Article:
The following are examples of filing RTKL requests in Pennsylvania:
The Pennsylvania Office of the Attorney General: The Pennsylvania OAG accepts RTKL requests by mail, facsimile, email, or in-person visits. For fax requests, send requests to (717) 705-7244. Email requests must be sent to firstname.lastname@example.org. For mail requests, complete the Printable Request Form and mail it to:
Office of Attorney General
15th Floor, Strawberry Square
Harrisburg, PA 17120
For more information about RTKL requests to the Pennsylvania OAG office, contact the office at (717) 783-1111
The Pennsylvania Department of Health: To file RTKL requests with the health department, visit in person or submit a written request to:
Agency Open Records Officer
PA Department of Health
Rm. 825, Health & Welfare Building
625 Forster Street
Harrisburg, PA 17120
Facsimile: (717) 705-6042
It is recommended that you use the department's Right-to-Know-Law Request Form in completing your request.
What is the Cost of a Freedom of Information Act Request in Pennsylvania?
The Office of Open Records devised an Official Fee Structure that establishes the fees that an agency may charge under the Right-to-Know Law. In general, agencies are prohibited from charging additional costs. Except as otherwise authorized by legislation, the RTKL provides that no extra fees may be levied unless the agency incurs expenditures in order to comply with the request, and such fees must be fair. No fees may be charged by an agency for evaluating a record in order to establish its accessibility under the RTKL.
Typically, copy fees are billed at $0.50 for color copies and $0.25 for black and white copies. A certification for a copy of a public record attracts an additional $5 per record. Other provisions in the RTKL for fees specifies that:
- The postage fees charged may not exceed the actual cost of mailing
- An agency may establish user fees if the agency offers enhanced electronic access, provided the OOR approves the fee
- An agency is not authorized to charge for the time taken to redact a document or the legal review required to determine if a document is a public record.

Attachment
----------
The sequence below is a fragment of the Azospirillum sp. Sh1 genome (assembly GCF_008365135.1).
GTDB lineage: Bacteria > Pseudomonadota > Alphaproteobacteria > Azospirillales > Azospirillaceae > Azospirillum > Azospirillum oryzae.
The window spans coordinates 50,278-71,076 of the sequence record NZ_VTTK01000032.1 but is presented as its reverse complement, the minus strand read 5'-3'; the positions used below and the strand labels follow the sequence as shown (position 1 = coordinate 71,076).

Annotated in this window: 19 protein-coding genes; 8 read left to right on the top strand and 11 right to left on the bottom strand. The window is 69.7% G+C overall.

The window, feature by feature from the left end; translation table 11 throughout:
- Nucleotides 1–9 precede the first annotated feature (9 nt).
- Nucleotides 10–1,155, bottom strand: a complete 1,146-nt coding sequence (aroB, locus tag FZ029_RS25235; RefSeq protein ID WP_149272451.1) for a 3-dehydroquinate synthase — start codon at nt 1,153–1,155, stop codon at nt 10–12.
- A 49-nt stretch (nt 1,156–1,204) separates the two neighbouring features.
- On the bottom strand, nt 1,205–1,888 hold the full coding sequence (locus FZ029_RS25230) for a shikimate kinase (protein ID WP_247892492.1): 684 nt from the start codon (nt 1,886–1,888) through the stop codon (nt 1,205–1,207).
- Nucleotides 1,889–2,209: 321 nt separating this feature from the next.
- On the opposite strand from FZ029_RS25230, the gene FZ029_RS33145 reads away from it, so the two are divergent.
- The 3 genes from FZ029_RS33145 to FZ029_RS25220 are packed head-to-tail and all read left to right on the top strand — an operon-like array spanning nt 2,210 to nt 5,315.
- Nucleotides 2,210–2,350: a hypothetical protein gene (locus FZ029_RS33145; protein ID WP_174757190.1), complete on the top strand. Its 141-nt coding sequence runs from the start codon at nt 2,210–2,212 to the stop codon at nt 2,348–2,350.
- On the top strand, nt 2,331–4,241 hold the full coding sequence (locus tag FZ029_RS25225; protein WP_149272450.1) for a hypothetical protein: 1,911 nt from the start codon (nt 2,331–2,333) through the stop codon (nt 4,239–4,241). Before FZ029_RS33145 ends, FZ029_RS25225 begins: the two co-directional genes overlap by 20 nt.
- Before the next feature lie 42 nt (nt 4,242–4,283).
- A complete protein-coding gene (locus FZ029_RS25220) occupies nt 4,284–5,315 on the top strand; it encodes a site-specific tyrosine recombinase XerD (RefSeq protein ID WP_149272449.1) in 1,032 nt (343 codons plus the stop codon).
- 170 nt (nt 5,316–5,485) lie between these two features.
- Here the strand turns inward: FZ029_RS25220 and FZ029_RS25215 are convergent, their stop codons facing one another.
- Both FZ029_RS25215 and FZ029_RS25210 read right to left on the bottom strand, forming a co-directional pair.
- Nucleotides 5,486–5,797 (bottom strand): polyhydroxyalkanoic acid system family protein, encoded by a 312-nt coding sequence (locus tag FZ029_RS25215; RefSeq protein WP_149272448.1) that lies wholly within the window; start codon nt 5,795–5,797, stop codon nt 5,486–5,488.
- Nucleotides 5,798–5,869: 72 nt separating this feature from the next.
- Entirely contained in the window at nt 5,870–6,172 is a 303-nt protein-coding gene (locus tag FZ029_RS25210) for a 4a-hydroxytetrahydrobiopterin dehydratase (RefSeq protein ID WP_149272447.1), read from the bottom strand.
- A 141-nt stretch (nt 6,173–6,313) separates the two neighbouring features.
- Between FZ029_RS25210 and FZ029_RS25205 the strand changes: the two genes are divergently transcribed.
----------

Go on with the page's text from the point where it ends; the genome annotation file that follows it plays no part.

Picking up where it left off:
- Where fees are expected to exceed $100, an agency may require pre-payment
- An agency may withhold public records if the requestor has not paid for previously requested records.
Per the Pennsylvania RTKL, if a separate act enables an agency to charge a specific fee for a particular kind of record, the agency may not charge more than the specified fee. For example, according to 42 P.S. 21051, a Recorder of Deeds may charge a copy fee of $0.50 for each uncertified page and $1.50 for every certified page.
How Long Does it Take to Respond to a Freedom of Information Act Request in Pennsylvania?
A commonwealth or local agency has 5 business days to reply in writing:
- Granting the request
- Denying the request and providing a statement citing the legal basis for the denial or partial denial
- Invoking a 30-calendar day extension for specific circumstances.
The 5-business day period is calculated from the day after the receipt of the RTK request during normal business hours. Acceptable causes for a 30-day extension include the following:
- The requested records are stored off-site
- Staffing constraints
- The request requires legal review or redaction
- The request is complicated
- The requester failed to pay the necessary fees or violated agency public record request policy.
If an agency does not reply to a request within the stipulated period, the requester is permitted to presume that access has been denied and may proceed to file an appeal to the Office of Open Records. An appeal must be submitted within 15 business days of the mailing date of the agency's response. Appeals may be submitted to the Office of Open Records at:
333 Market Street
Harrisburg, PA 17101-2234
Appeals may also be sent by facsimile to (717) 425-5343 or by email to email@example.com. Appeals are required to be filed in writing and must include:
- A copy of the original RTK request;
- A copy of the agency's denial letter;
- Information stating why the requestor believes the record is a public record. Note that a general statement that the record is a public record under the RTKL will not suffice; and
- Information addressing all the grounds raised by the agency in its denial. The requestor must also include why the agency's denials, arguments, and exemptions are incorrect.
An appeal may be submitted using the Office of Open Records Appeal Form. Appeals filed by mail must be submitted on an 8 ½ x 11 or 8 ½ x 14-inch paper, except when explicit permissions to use nonconforming papers have been obtained.
The Office of Open Record has 30 days from the date of receipt of the appeal to issue a final determination on the matter. The final determination issued by the OOR is binding on the requester and the agency in question. However, if one of the parties chooses to appeal the ruling, the appeal must be filed with the relevant court within 30 calendar days of the mailing of the OOR's final determination. In an instance where the final determination is appealed to a Commonwealth Court or a Court of Common Pleas, the Pennsylvania RTKL stipulates that the OOR must be served a notice of the appeal.